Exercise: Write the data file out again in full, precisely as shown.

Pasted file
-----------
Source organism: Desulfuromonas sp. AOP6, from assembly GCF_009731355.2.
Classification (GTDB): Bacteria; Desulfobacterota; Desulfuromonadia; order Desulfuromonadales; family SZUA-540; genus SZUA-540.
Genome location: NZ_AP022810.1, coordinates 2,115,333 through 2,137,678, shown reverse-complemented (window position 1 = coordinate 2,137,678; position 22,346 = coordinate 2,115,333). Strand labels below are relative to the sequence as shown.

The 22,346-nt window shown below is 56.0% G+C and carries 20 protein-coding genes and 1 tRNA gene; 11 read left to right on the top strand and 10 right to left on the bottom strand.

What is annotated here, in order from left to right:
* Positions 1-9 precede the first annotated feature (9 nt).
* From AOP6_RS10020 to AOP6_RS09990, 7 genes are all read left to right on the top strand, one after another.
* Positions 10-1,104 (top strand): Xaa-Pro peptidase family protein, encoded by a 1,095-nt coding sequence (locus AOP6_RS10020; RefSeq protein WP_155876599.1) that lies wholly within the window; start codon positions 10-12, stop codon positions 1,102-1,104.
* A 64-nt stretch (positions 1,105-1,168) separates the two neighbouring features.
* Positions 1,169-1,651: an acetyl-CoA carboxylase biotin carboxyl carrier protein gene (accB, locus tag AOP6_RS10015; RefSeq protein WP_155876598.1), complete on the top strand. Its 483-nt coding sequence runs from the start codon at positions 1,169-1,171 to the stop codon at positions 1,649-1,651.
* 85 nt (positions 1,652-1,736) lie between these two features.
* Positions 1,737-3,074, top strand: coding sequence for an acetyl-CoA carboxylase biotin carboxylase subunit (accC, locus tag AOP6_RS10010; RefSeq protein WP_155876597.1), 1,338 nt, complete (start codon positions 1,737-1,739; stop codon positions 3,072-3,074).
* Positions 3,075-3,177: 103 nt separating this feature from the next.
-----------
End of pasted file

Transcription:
Source organism: Desulfuromonas sp. AOP6, from assembly GCF_009731355.2.
Classification (GTDB): Bacteria; Desulfobacterota; Desulfuromonadia; order Desulfuromonadales; family SZUA-540; genus SZUA-540.
Genome location: NZ_AP022810.1, coordinates 2,115,333 through 2,137,678, shown reverse-complemented (window position 1 = coordinate 2,137,678; position 22,346 = coordinate 2,115,333). Strand labels below are relative to the sequence as shown.

The 22,346-nt window shown below is 56.0% G+C and carries 20 protein-coding genes and 1 tRNA gene; 11 read left to right on the top strand and 10 right to left on the bottom strand.

What is annotated here, in order from left to right:
* Positions 1-9 precede the first annotated feature (9 nt).
* From AOP6_RS10020 to AOP6_RS09990, 7 genes are all read left to right on the top strand, one after another.
* Positions 10-1,104 (top strand): Xaa-Pro peptidase family protein, encoded by a 1,095-nt coding sequence (locus AOP6_RS10020; RefSeq protein WP_155876599.1) that lies wholly within the window; start codon positions 10-12, stop codon positions 1,102-1,104.
* A 64-nt stretch (positions 1,105-1,168) separates the two neighbouring features.
* Positions 1,169-1,651: an acetyl-CoA carboxylase biotin carboxyl carrier protein gene (accB, locus tag AOP6_RS10015; RefSeq protein WP_155876598.1), complete on the top strand. Its 483-nt coding sequence runs from the start codon at positions 1,169-1,171 to the stop codon at positions 1,649-1,651.
* 85 nt (positions 1,652-1,736) lie between these two features.
* Positions 1,737-3,074, top strand: coding sequence for an acetyl-CoA carboxylase biotin carboxylase subunit (accC, locus tag AOP6_RS10010; RefSeq protein WP_155876597.1), 1,338 nt, complete (start codon positions 1,737-1,739; stop codon positions 3,072-3,074).
* Positions 3,075-3,177: 103 nt separating this feature from the next.